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Question on painting kitchen opens up can of worms

QuestionWe plan to paint my mother's kitchen walls but they are currently covered with a thin wood paneling from the 1970s that has vertical grooves every 6 inches. We cannot remove the paneling because it is glued to lath and plaster—the house was built in the 1940s—and I don't want to deal with the mess. What, if anything, can we put over the paneling to make it smooth? Also, should I wash it down with TSP or with ammonia water?

AnswerThanks for sending the photos because they clearly show the natural birch wood paneling with dark crown molding. My first instinct is to apply drywall over the existing paneling, but one of your photos shows a popcorn ceiling, which brings up alert flags for the possible presence of asbestos.

The addition of asbestos in the popcorn mixture was banned in 1978, but many popcorn ceilings installed before the 1980s contain up to 8 percent asbestos, and it has been found in ceilings installed as late as 1986.

Intact and undisturbed, popcorn ceilings pose no health risk, but when asbestos-containing material deteriorates or is damaged or disturbed, its minuscule fibers become airborne. Even roller painting the ceiling may disturb fibers or weigh down the popcorn, which may cause it to delaminate from the substrate. Once the fibers are airborne, it takes careful cleaning with appropriate equipment to decontaminate a home.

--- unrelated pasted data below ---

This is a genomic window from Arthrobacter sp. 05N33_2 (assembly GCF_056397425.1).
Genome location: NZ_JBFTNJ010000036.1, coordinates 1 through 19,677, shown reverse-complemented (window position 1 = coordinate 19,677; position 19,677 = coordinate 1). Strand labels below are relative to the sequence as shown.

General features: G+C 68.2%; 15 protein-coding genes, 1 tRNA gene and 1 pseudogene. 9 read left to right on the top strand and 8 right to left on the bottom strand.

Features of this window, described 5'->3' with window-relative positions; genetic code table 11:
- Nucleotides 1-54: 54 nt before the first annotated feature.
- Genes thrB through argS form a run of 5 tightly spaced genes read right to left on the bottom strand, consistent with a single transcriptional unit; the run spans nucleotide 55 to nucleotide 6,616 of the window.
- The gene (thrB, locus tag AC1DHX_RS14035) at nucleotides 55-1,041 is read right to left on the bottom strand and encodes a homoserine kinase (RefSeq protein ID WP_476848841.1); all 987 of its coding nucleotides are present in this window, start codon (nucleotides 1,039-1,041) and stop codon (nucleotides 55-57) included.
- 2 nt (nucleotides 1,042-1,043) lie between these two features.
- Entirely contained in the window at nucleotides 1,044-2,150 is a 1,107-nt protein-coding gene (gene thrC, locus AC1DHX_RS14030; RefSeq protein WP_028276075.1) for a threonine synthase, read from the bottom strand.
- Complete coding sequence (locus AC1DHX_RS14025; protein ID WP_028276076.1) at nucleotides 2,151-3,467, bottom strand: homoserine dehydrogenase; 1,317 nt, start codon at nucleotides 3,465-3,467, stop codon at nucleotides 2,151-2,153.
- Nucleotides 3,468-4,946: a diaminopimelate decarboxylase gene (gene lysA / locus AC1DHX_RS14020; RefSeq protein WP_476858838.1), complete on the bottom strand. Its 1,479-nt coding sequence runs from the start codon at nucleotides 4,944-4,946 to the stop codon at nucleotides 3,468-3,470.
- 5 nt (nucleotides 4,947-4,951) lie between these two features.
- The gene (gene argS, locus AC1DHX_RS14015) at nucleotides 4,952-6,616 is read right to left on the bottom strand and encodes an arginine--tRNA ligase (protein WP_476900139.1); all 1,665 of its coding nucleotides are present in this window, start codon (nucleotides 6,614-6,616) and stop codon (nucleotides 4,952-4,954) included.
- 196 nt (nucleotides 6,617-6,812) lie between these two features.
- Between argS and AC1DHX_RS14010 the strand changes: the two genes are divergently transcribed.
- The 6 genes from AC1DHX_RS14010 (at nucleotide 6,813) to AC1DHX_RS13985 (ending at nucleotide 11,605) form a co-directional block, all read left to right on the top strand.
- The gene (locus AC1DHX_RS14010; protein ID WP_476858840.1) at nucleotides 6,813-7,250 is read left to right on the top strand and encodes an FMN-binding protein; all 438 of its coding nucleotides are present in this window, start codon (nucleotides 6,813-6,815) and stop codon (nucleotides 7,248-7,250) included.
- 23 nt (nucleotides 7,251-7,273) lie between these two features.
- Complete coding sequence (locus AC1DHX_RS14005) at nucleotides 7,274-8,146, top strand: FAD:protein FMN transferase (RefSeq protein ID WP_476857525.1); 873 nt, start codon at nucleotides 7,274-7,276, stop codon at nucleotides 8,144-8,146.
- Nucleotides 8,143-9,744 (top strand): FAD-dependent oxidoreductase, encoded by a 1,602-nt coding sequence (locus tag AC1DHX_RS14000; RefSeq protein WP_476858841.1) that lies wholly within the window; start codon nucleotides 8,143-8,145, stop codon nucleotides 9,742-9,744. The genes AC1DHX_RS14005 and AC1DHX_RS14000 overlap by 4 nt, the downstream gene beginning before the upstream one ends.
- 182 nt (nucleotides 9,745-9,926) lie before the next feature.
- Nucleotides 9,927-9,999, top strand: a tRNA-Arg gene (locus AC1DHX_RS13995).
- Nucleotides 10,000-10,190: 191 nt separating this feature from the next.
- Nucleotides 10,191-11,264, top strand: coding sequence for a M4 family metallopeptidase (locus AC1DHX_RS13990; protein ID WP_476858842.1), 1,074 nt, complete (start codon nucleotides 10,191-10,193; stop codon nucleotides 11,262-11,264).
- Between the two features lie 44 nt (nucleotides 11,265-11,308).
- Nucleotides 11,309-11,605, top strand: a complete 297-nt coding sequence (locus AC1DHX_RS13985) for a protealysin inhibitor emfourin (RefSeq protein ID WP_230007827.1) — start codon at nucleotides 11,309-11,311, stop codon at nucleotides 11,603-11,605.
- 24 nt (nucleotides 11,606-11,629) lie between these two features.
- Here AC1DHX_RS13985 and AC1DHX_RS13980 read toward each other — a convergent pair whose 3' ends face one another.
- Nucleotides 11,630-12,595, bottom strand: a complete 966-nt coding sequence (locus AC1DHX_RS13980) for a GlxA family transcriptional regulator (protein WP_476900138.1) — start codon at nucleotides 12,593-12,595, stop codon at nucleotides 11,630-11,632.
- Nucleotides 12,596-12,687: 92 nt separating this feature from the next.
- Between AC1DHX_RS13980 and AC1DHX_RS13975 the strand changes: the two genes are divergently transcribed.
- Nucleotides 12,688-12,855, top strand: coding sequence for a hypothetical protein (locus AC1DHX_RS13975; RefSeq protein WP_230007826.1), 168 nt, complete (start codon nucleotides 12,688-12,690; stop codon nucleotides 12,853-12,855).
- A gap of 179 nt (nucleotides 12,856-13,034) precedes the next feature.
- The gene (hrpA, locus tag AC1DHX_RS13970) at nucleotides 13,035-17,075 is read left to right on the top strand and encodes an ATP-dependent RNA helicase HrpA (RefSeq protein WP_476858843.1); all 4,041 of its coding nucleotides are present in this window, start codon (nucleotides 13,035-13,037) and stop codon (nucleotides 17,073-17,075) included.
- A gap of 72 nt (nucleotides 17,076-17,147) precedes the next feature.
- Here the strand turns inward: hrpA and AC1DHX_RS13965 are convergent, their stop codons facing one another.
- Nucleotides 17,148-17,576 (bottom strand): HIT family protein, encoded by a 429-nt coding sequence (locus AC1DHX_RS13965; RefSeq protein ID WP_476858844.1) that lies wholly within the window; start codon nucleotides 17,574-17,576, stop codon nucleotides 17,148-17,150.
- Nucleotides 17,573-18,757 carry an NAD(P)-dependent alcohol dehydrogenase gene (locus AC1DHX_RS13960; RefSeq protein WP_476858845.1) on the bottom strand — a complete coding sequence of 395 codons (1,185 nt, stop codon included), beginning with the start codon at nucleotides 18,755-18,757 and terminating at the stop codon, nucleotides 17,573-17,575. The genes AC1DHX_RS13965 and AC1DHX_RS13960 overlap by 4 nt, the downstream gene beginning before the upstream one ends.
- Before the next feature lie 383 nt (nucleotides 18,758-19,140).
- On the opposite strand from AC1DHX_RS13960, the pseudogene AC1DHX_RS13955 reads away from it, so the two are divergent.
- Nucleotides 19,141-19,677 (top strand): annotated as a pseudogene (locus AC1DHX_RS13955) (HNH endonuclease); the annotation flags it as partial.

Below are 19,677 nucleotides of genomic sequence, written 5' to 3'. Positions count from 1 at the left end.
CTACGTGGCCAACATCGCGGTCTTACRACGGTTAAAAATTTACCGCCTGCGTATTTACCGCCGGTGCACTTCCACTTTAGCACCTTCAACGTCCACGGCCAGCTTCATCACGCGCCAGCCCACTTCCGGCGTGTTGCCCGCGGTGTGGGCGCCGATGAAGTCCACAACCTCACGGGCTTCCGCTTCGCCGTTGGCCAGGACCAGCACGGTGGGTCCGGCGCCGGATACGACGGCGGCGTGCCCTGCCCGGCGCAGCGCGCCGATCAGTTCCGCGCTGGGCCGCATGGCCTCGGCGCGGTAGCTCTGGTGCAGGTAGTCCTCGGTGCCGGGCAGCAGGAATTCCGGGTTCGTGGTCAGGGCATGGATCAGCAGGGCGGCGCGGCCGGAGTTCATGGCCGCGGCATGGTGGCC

Disturbing the ceiling in any fashion opens this can of worms. I suggest that you contact your building department, air pollution control authority, and state regulatory offices for information and/or literature on how to properly deal with a popcorn ceiling to protect yourself, family members, and whoever else might be involved in your project from asbestos exposure. Finally, have the ceiling tested to ensure there's no asbestos present before you move forward with your project.

If the test determines that no asbestos is present, I strongly recommend that you remove the popcorn ceiling. During the removal process, the ceiling will be damaged, so you'll need to tape, mud, and sand. You can finish the final process with primer and paint.

If asbestos is present, I encourage you to check out my 8-page article "Asbestos in Popcorn Ceilings" and bring in an abatement contractor to remove the popcorn. Its removal offers several tangible benefits: you can creatively finish the ceiling without the worry of disturbing asbestos fibers, future work can be done without worrying about asbestos, and it will enhance your home's value.

A certified asbestos contractor will charge roughly $8 per square foot to remove the popcorn, but you will have peace of mind knowing the job was done both correctly and safely. Sprayed-on popcorn ceilings don't belong in a kitchen!

If you decide to remove the popcorn ceiling, then consider encasing the paneling with 1/4-inch drywall. This will require 1/4-inch door and window jamb extensions as well as spacers and longer screws to pull out switches and outlets to match the new wall surface.